Let’s get to know GreenVETPartners better!
Can you tell us a bit more about your role in the GreenVETAfrica project?
AREA is an SME based in Udine (Italy) specialised in knowledge and technology transfer between mature and emerging markets, especially in Africa, where it collaborates with its sister SME APODISSI, with offices in Lagos (Nigeria), Windhoek (Namibia) and Dubai (UAE).
AREA is the coordinator of GreenVETAfrica and contributes to the project’s communication and dissemination leveraging on its rich network of international relationships.
AREA plays an important role in the Train the Trainers Programme. AREA offers its consolidated experience in the field of digital innovation and specifically takes care of training teachers with regard to the use of the Remote Smart Expert Solution, a plug and play application for smart glasses that allows a frictionless live remote expert support during classes and on-the-field training.
What do you think is the biggest challenge facing the waste management sector in Africa?
Waste management is one of the biggest challenges facing Africa, producing 166 million tonnes of municipal waste annually, of which 42 million tonnes in North Africa. The biggest GAP is represented by an inadequate organisational and plant structure, due to which the majority of the population has no access to any separate collection system. In fact, 90% of waste is sent to landfills or irregular storage areas, while some is directly burnt in the open or ends up being irregularly disposed of at sea (over 11.5 million tonnes of plastic per year).
Further obstacles to effective and sustainable waste management in Africa are a lack of appropriate expertise, inadequate budgets, weak legislation, and low public awareness. The problem of waste management is common to most of the countries, with varying degrees of severity.
If we take the cases of Ghana and Nigeria as examples, the biggest challenge is the lack of adequate infrastructure such as waste collection, treatment, and disposal facilities. This problem leads to illegal dumping and littering of waste, resulting in pollution and environmental, social and health risks. Undoubtedly, the inadequacy of the relevant legislation and the lack of widespread awareness of the importance of sustainable waste management, but also of waste reduction policies, aggravates the challenges to trigger a virtuous process of circular economy.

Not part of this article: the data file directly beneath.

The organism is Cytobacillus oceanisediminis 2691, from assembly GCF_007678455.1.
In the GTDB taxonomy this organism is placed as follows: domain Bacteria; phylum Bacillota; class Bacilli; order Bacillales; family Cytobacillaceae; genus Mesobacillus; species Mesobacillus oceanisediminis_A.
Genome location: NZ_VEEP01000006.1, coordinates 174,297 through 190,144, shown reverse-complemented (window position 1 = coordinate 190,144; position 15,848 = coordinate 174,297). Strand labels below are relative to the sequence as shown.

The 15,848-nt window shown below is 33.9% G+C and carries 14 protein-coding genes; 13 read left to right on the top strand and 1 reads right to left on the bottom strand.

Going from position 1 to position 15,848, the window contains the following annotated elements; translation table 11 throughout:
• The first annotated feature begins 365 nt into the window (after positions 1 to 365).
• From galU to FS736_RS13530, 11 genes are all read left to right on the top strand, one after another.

What do you think is going to be the biggest long term impact of the project?
The GVA project seeks to respond to the above-mentioned challenges through the implementation of a series of strategies concerning:
- raising awareness of the importance of sustainable waste management;
- the development of a vocational training programme aimed at enhancing the skills of operators in the sector, as well as at creating specific technical profiles that do not currently exist;
- the promotion of collaborations and working tables, including international ones, aimed at strengthening the dialogue between market actors, policy makers and TVET institutions.
What do you think is the added value of addressing the Waste Management Industry’s issues through an international cooperation project?
The added value of addressing the issue of sustainable waste management through a joint and international approach is significant, as this is a global issue that affects all countries of the world, which often face the same challenges. The continuous dialogue and exchange of best practices is an opportunity for the project partners to mutually increase their expertise and can help develop new strategies that were not previously considered.
In fact, through the GreenVETAfrica project, international working tables were promoted, such as the one organised on the occasion of the workshop held in Udine on 23 November 2023, whose objective was precisely to foster knowledge and collaboration between European and African stakeholders, as well as to foster the adoption of GreenVETAfrica training programme, also favouring a multi-stakeholder approach to waste management.